They're called the "20/20" club. 20-something members of Ravens general manager **Ozzie Newsome’s** staff with roughly $20,000 salaries, working as assistants and growing into more substantial roles like evaluators and scouts.
And in **Joe Hortiz’s** case, into scouting directors.
Hortiz, a long-time assistant with the Ravens, was promoted to director of college scouting this past January after the departure of former director of pro personnel George Kokinis. The opening allowed some members of the Ravens organization to shift job titles, as **Vincent Newsome** took over Kokinis' position, and Hortiz's predecessor **Eric DeCosta** became director of player personnel.
That left an opportunity for Hortiz, one he was eager to take.
"It's been exciting, first and foremost." Hortiz said. "I've gotten a little more involved in the actual draft meetings, some of the day-today stuff and organization things. Just little tasks have changed [from last year]."
Hortiz has played an active role in helping the team prepare for the Draft since he joined the team in 1998 as a personnel assistant. He scouted the Northeast from 2001 to 2002 and Southeast from 2003 to 2005 before being promoted to national scout in 2006.
Hortiz's impact has been significant. In 2007, the Ravens' first round-selection **Ben Grubbs** (29th overall, Auburn) was taken out of Hortiz's focus area, and in 2008, 7 of the 10 players the Ravens selected where from the eastern half of the country, also Hortiz's primary focus.
This year, Hortiz's responsibilities have been more involving, however, as he has overseen all prospects.
"Last year I was just watching film on guys, just grading players. I didn't have to worry about answering my phone," Hortiz commented. "I think the biggest thing that's changed is now I'm getting e-mail and phone calls. That's probably been the biggest change for me."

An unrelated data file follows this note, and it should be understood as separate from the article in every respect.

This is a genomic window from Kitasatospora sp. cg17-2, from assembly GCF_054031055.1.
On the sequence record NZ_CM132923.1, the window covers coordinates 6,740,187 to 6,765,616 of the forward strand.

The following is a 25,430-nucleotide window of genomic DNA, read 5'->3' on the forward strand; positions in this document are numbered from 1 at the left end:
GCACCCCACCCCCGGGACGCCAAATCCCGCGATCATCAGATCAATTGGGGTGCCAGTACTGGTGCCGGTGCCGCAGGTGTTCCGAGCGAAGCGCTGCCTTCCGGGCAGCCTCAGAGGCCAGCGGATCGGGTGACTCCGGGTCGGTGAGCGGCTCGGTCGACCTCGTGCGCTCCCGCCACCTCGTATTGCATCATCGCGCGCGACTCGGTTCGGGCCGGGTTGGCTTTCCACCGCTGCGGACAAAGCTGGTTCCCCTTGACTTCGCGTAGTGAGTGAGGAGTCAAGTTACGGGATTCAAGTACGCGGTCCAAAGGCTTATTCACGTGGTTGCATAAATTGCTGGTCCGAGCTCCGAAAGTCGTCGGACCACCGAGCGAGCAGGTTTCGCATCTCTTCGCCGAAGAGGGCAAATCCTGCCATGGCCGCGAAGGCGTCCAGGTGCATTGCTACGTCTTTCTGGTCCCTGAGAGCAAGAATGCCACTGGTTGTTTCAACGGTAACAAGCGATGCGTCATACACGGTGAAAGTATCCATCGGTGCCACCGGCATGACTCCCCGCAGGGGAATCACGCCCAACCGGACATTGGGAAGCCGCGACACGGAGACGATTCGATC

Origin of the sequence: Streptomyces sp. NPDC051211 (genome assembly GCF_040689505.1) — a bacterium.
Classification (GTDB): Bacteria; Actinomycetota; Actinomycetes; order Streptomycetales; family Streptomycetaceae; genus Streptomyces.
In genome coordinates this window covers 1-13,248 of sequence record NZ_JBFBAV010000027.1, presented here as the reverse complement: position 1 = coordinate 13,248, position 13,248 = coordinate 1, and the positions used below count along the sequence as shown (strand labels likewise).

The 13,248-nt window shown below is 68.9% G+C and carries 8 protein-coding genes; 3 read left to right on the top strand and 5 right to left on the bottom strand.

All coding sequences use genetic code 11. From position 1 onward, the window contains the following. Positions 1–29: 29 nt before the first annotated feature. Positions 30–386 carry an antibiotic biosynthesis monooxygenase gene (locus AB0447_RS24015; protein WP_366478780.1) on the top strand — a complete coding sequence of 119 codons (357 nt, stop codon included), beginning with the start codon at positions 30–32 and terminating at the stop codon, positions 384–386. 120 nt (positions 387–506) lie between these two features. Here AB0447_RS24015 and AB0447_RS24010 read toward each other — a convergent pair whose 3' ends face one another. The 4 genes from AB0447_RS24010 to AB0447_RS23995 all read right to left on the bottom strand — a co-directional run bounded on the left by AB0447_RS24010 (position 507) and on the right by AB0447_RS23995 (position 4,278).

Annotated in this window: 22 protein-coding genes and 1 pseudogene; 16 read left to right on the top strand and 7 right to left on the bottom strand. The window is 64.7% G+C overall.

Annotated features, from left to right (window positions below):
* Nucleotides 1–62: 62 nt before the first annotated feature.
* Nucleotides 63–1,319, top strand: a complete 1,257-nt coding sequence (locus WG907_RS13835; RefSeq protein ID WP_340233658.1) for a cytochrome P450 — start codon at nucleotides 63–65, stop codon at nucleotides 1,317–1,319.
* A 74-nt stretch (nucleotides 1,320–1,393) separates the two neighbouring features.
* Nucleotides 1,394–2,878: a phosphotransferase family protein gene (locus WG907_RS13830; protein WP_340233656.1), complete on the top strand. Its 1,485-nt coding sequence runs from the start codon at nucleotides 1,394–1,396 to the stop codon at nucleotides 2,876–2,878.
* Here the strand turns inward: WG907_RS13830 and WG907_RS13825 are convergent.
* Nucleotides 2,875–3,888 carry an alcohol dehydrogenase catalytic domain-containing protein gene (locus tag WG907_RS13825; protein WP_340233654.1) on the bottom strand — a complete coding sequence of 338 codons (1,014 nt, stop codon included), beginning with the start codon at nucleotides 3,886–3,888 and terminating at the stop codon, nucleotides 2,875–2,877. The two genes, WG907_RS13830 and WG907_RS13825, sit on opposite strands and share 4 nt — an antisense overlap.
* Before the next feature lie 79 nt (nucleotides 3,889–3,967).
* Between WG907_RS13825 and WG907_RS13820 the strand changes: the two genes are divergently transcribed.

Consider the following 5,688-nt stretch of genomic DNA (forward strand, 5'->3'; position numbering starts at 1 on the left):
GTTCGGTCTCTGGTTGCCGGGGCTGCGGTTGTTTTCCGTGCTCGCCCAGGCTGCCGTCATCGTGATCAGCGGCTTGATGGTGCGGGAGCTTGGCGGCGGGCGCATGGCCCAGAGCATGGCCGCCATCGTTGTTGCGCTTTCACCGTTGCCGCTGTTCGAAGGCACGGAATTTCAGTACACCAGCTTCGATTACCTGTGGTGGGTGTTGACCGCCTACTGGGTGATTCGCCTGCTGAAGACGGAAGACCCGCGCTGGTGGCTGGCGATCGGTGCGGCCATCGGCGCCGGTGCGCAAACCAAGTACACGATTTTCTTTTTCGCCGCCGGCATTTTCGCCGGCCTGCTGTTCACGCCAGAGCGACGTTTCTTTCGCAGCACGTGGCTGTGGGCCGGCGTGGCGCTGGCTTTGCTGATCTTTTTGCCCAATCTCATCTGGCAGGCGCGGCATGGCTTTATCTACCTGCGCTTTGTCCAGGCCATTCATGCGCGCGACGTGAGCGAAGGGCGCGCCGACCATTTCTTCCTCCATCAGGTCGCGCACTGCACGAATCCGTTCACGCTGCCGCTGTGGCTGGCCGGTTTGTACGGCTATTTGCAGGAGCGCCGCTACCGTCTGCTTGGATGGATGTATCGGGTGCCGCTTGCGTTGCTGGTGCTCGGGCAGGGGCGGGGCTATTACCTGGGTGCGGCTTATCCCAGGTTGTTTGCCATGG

The expectations will be high, not only given the Ravens' history of Draft success, but of successful personnel types making the big decisions.
"I do have big does to fill," noted Hortiz. "Phil [Savage, former director of player personnel] was very good at what he did, and Eric followed that up with even greater success. So there's a lot of pressure from that regard."
Hortiz credits his relationships with the coaches, as well as his long-standing friendship with DeCosta as a huge plus in helping him move up the ladder.
"It's been great to have him two offices down, where I can go in and ask him, bounce things off of him," he said.
Hortiz also credits Ozzie Newsome with helping him prepare for where he is today.
"He gave me the chance when I was 22 years old," Hortiz said. "The one thing Ozzie has always done since I've been here is allowed me to be me, to speak my mind. "He's there to correct us and guide us and give us his vision and his wisdom from his years in the league."
With the draft less than three weeks away, 12 months of work is coming to a head for Hortiz and the rest of the Ravens' personnel department. Hortiz has leaned on the current "20/20" club, consisting of Mark Azevedo, Ian Cunningham and David Blackburn, as much as he was leaned on early in his career. Hortiz recognizes more than ever how multiple voices ensure every decision is covered from all angles.
"It really helps you grow,"* *Hortiz said, referring to have DeCosta and Ozzie Newsome there to bring fresh takes on an issue. "I think it's helped me grow from a personnel system that Mark is in, and Ian and David, into where I am now. They give you the opportunities when they think you're ready, and then when they give you the opportunity, they show you they're confident in your ability.
"So I think that's where it helped me develop into where I am today."